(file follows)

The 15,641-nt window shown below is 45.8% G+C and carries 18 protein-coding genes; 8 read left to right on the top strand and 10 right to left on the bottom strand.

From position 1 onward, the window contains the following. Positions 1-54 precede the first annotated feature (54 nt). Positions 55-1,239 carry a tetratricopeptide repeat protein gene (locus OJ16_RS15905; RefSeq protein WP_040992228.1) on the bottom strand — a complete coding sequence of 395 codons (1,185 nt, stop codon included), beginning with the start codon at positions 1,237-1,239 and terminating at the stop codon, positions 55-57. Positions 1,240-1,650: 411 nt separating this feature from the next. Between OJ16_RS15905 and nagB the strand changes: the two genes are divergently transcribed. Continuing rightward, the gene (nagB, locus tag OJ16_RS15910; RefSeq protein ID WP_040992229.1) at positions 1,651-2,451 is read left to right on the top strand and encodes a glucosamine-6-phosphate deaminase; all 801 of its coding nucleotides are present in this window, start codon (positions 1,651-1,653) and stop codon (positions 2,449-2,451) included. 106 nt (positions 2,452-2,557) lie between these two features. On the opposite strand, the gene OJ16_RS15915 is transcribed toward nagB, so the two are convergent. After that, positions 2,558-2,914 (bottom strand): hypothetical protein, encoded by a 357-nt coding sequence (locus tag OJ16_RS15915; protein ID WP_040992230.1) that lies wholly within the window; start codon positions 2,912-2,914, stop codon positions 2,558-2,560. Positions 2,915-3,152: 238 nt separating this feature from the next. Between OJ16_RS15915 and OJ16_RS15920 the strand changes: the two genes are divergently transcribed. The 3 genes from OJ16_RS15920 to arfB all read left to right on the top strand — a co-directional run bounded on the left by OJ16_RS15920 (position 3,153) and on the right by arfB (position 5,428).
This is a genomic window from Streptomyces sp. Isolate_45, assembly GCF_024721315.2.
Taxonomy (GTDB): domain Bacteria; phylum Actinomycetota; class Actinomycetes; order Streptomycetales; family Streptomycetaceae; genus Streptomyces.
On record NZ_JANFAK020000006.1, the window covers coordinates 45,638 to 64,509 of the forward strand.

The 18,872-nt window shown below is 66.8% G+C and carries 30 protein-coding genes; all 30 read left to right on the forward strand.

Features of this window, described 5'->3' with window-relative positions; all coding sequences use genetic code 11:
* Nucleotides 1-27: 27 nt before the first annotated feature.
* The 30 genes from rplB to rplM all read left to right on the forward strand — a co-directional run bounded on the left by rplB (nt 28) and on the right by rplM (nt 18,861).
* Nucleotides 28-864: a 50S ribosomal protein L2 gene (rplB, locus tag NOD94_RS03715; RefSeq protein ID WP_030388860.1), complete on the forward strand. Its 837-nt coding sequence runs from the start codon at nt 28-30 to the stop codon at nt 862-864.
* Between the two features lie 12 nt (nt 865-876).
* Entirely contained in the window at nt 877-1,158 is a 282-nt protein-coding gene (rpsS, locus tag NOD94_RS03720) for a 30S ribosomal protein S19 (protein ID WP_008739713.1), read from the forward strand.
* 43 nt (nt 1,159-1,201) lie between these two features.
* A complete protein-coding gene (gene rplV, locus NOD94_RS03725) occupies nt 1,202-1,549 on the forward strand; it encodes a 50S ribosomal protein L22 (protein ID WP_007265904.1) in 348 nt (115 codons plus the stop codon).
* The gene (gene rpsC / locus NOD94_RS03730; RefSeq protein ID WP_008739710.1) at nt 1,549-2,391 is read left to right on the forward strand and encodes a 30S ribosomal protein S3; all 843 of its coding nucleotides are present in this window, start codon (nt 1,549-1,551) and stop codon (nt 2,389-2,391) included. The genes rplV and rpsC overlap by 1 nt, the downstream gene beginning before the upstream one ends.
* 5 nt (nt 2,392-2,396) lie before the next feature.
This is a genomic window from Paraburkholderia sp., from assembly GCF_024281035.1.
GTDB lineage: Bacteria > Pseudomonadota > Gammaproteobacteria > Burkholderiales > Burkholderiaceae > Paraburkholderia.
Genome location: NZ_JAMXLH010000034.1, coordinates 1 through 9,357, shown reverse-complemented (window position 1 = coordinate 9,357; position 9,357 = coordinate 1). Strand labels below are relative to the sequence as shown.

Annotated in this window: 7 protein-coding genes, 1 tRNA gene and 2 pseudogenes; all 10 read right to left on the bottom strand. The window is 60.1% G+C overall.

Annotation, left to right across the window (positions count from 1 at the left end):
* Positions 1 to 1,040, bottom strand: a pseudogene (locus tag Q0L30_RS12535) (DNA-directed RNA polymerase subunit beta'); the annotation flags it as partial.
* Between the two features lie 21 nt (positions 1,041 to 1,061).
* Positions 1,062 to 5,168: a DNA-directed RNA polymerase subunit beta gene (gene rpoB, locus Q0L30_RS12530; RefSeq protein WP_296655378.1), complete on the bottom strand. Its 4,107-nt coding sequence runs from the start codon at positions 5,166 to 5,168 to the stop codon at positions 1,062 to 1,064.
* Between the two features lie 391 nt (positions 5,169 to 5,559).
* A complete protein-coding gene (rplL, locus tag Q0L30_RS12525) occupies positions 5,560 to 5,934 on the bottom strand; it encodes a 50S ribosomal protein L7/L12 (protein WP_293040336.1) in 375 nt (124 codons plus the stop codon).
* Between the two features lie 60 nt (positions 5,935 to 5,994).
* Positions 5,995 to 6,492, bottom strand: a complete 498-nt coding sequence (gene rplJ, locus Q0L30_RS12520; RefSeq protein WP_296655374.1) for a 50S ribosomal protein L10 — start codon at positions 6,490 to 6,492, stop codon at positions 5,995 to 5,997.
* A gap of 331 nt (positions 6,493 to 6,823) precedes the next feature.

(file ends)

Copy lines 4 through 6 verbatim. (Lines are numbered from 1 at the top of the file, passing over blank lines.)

Taxonomy (GTDB): domain Bacteria; phylum Actinomycetota; class Actinomycetes; order Streptomycetales; family Streptomycetaceae; genus Streptomyces.
On record NZ_JANFAK020000006.1, the window covers coordinates 45,638 to 64,509 of the forward strand.

The 18,872-nt window shown below is 66.8% G+C and carries 30 protein-coding genes; all 30 read left to right on the forward strand.